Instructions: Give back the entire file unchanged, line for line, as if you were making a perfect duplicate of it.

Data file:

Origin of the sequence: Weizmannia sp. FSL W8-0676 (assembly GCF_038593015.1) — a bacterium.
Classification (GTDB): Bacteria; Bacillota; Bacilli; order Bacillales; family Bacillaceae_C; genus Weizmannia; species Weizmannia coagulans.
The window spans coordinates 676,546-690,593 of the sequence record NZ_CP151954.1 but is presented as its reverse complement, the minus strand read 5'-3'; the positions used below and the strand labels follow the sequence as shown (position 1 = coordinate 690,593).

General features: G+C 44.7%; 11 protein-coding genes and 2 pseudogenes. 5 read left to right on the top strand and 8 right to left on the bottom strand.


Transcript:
Origin of the sequence: Weizmannia sp. FSL W8-0676 (assembly GCF_038593015.1) — a bacterium.
Classification (GTDB): Bacteria; Bacillota; Bacilli; order Bacillales; family Bacillaceae_C; genus Weizmannia; species Weizmannia coagulans.
The window spans coordinates 676,546-690,593 of the sequence record NZ_CP151954.1 but is presented as its reverse complement, the minus strand read 5'-3'; the positions used below and the strand labels follow the sequence as shown (position 1 = coordinate 690,593).

General features: G+C 44.7%; 11 protein-coding genes and 2 pseudogenes. 5 read left to right on the top strand and 8 right to left on the bottom strand.